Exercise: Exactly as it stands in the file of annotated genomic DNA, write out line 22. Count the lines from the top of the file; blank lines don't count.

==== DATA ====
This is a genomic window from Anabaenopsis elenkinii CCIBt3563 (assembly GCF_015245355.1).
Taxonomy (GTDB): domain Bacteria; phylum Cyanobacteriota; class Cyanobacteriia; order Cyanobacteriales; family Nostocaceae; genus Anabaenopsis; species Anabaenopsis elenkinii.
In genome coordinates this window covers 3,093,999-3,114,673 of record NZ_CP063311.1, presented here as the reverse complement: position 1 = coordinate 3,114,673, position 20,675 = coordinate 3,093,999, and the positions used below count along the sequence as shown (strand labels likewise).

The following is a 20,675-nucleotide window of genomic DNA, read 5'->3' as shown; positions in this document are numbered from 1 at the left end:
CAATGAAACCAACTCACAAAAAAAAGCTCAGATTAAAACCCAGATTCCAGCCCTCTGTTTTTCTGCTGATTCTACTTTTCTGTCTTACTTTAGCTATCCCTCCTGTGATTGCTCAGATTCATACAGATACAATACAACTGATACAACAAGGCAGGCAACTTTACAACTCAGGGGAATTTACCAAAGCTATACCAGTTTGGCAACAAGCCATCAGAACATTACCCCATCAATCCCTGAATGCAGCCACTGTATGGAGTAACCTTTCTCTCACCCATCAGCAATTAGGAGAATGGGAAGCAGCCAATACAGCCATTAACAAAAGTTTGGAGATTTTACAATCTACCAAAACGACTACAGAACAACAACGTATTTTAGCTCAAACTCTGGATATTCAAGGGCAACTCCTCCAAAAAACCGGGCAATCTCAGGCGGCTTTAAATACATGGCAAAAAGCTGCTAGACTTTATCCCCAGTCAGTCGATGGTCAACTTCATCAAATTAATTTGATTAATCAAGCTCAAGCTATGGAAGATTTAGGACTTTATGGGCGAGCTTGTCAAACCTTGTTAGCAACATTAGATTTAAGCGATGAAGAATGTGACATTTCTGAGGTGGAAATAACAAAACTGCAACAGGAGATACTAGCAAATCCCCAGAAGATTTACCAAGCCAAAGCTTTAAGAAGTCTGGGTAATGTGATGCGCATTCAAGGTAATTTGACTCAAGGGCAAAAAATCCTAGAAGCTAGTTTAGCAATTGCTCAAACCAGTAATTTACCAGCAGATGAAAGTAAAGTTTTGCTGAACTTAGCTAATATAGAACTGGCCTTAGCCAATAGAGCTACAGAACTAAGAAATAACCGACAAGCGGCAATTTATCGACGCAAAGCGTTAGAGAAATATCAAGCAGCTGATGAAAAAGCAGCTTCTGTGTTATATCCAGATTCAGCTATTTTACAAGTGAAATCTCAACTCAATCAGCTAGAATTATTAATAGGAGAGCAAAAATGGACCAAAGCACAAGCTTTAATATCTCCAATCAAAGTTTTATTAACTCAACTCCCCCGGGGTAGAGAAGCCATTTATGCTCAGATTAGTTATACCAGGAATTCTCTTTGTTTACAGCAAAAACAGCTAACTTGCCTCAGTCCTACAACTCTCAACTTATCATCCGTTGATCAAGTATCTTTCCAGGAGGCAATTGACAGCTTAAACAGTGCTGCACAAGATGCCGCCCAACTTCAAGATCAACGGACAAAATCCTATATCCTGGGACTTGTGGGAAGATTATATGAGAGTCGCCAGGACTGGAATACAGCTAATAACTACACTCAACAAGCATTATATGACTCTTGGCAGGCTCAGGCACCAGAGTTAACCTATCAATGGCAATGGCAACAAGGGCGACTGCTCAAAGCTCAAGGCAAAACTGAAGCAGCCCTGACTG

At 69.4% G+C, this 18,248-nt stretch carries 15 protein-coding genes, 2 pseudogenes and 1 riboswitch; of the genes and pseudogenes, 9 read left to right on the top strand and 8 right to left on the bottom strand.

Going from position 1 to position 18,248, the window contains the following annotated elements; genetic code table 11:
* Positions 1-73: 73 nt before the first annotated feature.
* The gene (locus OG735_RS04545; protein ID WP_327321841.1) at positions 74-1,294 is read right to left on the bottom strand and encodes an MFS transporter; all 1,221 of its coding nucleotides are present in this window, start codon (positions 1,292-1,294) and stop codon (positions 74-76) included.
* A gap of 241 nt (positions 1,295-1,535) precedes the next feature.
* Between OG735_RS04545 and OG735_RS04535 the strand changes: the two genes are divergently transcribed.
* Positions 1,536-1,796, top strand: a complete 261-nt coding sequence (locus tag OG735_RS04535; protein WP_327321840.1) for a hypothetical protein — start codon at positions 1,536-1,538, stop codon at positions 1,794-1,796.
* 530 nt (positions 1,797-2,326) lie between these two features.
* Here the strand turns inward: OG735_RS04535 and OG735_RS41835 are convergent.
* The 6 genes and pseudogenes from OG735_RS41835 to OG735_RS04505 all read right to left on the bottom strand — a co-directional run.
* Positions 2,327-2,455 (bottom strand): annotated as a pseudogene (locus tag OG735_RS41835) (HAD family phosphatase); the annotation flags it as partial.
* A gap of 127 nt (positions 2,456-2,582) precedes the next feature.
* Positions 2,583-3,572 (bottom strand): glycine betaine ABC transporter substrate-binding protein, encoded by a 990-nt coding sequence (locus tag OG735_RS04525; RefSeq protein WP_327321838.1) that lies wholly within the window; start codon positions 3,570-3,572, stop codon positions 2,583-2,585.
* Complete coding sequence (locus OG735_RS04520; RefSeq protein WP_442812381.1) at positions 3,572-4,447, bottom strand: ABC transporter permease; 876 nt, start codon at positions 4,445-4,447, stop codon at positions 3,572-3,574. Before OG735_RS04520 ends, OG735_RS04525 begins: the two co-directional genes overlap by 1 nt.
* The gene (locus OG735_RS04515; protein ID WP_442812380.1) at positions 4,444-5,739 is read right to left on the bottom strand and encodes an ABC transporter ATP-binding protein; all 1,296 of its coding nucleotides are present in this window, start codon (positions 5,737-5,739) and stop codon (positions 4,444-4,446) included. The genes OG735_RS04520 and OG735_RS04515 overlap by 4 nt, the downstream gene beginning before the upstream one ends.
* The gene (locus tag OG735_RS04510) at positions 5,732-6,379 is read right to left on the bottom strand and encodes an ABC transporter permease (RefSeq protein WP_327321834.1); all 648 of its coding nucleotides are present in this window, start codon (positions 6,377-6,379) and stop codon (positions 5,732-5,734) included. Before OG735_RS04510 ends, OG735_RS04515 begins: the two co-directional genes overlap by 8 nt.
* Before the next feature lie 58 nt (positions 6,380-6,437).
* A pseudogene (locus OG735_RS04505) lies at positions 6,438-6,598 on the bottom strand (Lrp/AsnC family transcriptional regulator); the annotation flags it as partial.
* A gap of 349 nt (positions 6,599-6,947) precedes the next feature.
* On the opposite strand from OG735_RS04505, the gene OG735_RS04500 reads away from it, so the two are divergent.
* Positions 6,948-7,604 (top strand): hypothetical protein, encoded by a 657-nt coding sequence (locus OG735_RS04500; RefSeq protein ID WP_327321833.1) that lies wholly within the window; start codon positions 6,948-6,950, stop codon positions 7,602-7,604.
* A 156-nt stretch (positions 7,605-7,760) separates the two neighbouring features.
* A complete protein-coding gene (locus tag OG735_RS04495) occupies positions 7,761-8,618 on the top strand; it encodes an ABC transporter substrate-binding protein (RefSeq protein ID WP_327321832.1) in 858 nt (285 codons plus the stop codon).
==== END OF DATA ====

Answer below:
* Before the next feature lie 58 nt (positions 6,380-6,437).